“What’s that?” I asked, pointing around his side. “That’s not for you.” Dad said, tilting his head and squinting his eyes in disapproval. “It is!” I yelled and pushed him aside. There it was. My new (to me) bike. A pristine, sparkling banana seat had been attached. The fenders gleamed of polished chrome. Dad added rainbow streamers to the hand grips and reflective cherry-on-a-stem stickers to the back. He had recruited Mom, who’s crafting skills far surpassed his own. She added her own special touch wrapping colourful drinking straws around each one of the bikes wheel-spokes. Mom hovered over the bikes basket. She had small sewing scissors between her lips and was attaching pink and yellow crochet flowers she had made to the front of a new rattan basket fixed to the handlebars. She took the scissors from her mouth and placed them into the sewing kit before standing up beside Dad. “Mrs. Beasley will fit in here perfectly,” Mom said, grasping the edge of the white basket. Suddenly I felt my life had changed. I was on the map of cool-bike-kids in the hood. And most notably Dad had done something for me that was just for me. Not something that was piggy-backed upon someone else’s gift, like rides on Dad’s new motor-bike or treats brought back from tropical holidays my parents took without me. I loved that bike, and with my best-doll, Mrs. Beasley in the basket, I felt proud and sure. Shortly after this, never before and never after, Dad sat down with me while I was colouring at the kitchen nook. Hunched over my Holly Hobby activity book, I could feel his warm stare. I looked up at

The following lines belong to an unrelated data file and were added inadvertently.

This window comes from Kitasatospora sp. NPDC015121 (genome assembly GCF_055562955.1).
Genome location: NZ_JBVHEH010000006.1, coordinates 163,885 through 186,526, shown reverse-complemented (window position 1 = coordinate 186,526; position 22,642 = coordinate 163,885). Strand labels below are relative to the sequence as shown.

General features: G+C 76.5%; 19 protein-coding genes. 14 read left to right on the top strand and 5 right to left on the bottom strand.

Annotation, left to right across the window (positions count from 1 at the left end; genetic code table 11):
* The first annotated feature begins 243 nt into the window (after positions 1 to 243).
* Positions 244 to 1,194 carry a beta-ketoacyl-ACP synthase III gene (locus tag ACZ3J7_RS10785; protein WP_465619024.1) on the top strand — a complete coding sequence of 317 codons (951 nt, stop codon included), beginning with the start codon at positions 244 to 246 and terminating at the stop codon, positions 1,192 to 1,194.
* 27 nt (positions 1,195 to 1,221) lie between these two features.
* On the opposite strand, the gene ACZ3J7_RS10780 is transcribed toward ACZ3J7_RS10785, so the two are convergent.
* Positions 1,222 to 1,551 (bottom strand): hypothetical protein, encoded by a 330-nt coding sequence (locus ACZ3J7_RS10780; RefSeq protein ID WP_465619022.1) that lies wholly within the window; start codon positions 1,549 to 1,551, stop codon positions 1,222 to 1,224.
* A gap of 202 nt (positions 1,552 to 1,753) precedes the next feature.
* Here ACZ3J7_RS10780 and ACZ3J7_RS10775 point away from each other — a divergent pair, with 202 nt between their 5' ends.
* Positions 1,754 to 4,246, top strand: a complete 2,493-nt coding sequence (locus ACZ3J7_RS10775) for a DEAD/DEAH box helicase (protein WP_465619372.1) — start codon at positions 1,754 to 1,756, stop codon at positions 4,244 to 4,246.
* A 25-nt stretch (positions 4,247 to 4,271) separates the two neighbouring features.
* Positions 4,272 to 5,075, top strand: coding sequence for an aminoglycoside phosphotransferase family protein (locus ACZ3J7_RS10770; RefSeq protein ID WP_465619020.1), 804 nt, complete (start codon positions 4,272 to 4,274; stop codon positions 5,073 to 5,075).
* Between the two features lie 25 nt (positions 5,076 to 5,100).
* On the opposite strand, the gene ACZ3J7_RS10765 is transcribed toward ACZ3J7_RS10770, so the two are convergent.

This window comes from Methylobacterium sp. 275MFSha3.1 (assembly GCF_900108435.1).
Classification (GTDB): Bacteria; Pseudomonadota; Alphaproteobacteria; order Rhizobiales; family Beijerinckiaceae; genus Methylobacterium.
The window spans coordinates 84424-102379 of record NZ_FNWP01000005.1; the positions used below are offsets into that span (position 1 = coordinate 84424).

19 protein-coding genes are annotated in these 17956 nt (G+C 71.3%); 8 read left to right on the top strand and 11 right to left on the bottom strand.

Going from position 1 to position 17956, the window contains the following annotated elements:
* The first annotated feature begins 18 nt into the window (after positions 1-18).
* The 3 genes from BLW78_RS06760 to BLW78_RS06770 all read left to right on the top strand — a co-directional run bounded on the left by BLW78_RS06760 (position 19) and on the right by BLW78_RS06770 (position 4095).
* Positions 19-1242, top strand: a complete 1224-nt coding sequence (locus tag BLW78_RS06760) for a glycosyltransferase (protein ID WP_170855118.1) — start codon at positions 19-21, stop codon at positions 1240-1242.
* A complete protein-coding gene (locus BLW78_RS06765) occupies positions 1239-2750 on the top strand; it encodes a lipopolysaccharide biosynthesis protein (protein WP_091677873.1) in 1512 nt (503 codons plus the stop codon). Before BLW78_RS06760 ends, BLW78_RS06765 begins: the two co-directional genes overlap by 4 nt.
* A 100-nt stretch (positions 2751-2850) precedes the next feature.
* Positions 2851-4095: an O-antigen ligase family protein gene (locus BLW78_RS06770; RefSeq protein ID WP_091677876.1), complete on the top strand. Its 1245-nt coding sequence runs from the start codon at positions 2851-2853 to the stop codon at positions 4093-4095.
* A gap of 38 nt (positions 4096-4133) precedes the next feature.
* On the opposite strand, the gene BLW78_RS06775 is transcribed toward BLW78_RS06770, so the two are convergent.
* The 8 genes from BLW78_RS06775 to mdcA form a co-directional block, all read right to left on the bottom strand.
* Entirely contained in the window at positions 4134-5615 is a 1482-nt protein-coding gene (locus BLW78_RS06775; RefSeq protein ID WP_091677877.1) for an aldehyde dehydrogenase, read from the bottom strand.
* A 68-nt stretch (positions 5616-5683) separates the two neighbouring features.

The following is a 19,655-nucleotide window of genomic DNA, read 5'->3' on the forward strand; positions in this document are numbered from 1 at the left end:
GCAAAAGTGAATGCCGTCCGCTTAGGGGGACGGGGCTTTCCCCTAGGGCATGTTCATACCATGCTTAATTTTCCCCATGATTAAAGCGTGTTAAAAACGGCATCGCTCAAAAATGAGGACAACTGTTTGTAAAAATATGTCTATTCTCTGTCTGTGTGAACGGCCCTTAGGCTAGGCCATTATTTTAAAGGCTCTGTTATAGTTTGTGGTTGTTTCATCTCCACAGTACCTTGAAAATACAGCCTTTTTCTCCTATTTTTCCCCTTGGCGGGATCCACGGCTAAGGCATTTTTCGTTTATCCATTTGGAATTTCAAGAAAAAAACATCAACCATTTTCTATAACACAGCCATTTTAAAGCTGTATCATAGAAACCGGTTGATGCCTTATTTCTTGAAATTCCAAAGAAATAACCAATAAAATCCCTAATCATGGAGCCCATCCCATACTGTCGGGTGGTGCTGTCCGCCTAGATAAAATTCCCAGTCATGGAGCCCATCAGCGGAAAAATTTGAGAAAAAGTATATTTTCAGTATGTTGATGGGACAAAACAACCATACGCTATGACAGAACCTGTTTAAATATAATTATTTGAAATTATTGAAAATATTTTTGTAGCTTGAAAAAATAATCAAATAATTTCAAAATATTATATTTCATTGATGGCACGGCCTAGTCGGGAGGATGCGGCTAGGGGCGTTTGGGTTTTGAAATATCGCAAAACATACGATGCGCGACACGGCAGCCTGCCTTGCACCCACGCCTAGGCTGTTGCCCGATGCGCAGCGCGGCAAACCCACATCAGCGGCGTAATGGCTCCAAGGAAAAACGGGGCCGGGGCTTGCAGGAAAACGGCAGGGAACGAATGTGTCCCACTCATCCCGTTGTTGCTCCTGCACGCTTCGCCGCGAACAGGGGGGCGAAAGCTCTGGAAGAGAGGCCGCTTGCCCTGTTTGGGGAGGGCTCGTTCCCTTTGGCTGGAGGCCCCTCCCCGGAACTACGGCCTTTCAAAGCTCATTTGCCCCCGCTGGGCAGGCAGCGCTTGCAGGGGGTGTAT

him and he smiled. I skootched over the bright-orange, vinyl covered bench seating to make space for him. He sat down and without words he picked up a coloured pencil and began to shade in the opposite page to mine. There we were, my Dad’s thick, callused millwright’s fingers, tenderly filling in the fine lines of the little fawn tucked at Holly’s feet. Me, dusty-rose tinting Holly’s cheeks just so. I can’t say exactly what I felt that day, but it shone. Somehow our worlds came together in a way so deeply connective that it stirs emotion for me even today. The sensitive energy of this rugged and sometimes gruff man as he gently coiled himself into my world of rainbow-dreams and imagination made me feel special. These events are what I wrote about in the Father’s Day essay contest. Stories of my Dad at his best. The contest readers at Simpson Sears must have felt this too because I won the contest. I was the recipient of five hundred cold, hard Simpon-Sears dollars! I bought Mom a new cotton, floor-length nighty. I fulfilled several pages of my dog-eared dreams, including a Barbie-Boing 747 airplane, (fold-up suitcase style) and a Barbie-Motor-home with Jeep towing capability. I bought a leather-elbowed, tweed-knit sweater for my Dad, and though it bears many holes and snags, it still inhabits a hanger in my parent’s closet. Dad, is long retired now. He showers his granddaughter with heart felt deeds, showing his love for her by building the perfect rope swing or repairing her wobbly scooter. Donning his vast millwright’s skillset, he is our family’s personal plumber, painter and electrician. And at eighty, though it takes him a little longer to put them back together, he still loves taking things apart just for fun. ------------------------------------------------------------------------------------- copyright Leesa Hanna

8th Annual RCLAS Write On! Contest 2020 Honourable Mention Non-Fiction

WALKING NAKED © Janaya Fuller Evans